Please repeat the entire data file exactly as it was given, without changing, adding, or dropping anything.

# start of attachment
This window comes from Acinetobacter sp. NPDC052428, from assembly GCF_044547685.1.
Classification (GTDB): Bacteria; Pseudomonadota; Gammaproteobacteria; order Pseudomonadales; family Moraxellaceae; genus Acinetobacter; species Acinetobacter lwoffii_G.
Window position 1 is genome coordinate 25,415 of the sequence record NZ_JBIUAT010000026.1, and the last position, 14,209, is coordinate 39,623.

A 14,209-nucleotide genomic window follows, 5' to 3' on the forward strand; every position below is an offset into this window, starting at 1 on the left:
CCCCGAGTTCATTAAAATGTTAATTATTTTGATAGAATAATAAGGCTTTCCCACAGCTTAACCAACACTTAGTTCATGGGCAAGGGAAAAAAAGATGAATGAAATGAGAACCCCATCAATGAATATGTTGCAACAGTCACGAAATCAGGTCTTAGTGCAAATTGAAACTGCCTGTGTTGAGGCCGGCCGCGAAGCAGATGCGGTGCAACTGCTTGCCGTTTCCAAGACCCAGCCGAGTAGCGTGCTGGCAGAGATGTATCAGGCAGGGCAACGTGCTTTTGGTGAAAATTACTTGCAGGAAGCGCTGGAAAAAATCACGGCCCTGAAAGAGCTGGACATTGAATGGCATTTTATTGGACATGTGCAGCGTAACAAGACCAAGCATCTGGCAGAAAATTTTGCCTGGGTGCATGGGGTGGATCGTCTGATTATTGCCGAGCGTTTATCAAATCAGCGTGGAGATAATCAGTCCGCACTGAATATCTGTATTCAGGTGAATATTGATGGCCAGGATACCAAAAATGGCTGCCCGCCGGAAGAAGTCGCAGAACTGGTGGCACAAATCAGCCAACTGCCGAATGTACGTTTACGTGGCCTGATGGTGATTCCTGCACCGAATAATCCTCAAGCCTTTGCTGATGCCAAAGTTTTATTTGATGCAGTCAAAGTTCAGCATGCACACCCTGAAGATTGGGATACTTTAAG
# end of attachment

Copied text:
This window comes from Acinetobacter sp. NPDC052428, from assembly GCF_044547685.1.
Classification (GTDB): Bacteria; Pseudomonadota; Gammaproteobacteria; order Pseudomonadales; family Moraxellaceae; genus Acinetobacter; species Acinetobacter lwoffii_G.
Window position 1 is genome coordinate 25,415 of the sequence record NZ_JBIUAT010000026.1, and the last position, 14,209, is coordinate 39,623.

A 14,209-nucleotide genomic window follows, 5' to 3' on the forward strand; every position below is an offset into this window, starting at 1 on the left:
CCCCGAGTTCATTAAAATGTTAATTATTTTGATAGAATAATAAGGCTTTCCCACAGCTTAACCAACACTTAGTTCATGGGCAAGGGAAAAAAAGATGAATGAAATGAGAACCCCATCAATGAATATGTTGCAACAGTCACGAAATCAGGTCTTAGTGCAAATTGAAACTGCCTGTGTTGAGGCCGGCCGCGAAGCAGATGCGGTGCAACTGCTTGCCGTTTCCAAGACCCAGCCGAGTAGCGTGCTGGCAGAGATGTATCAGGCAGGGCAACGTGCTTTTGGTGAAAATTACTTGCAGGAAGCGCTGGAAAAAATCACGGCCCTGAAAGAGCTGGACATTGAATGGCATTTTATTGGACATGTGCAGCGTAACAAGACCAAGCATCTGGCAGAAAATTTTGCCTGGGTGCATGGGGTGGATCGTCTGATTATTGCCGAGCGTTTATCAAATCAGCGTGGAGATAATCAGTCCGCACTGAATATCTGTATTCAGGTGAATATTGATGGCCAGGATACCAAAAATGGCTGCCCGCCGGAAGAAGTCGCAGAACTGGTGGCACAAATCAGCCAACTGCCGAATGTACGTTTACGTGGCCTGATGGTGATTCCTGCACCGAATAATCCTCAAGCCTTTGCTGATGCCAAAGTTTTATTTGATGCAGTCAAAGTTCAGCATGCACACCCTGAAGATTGGGATACTTTAAG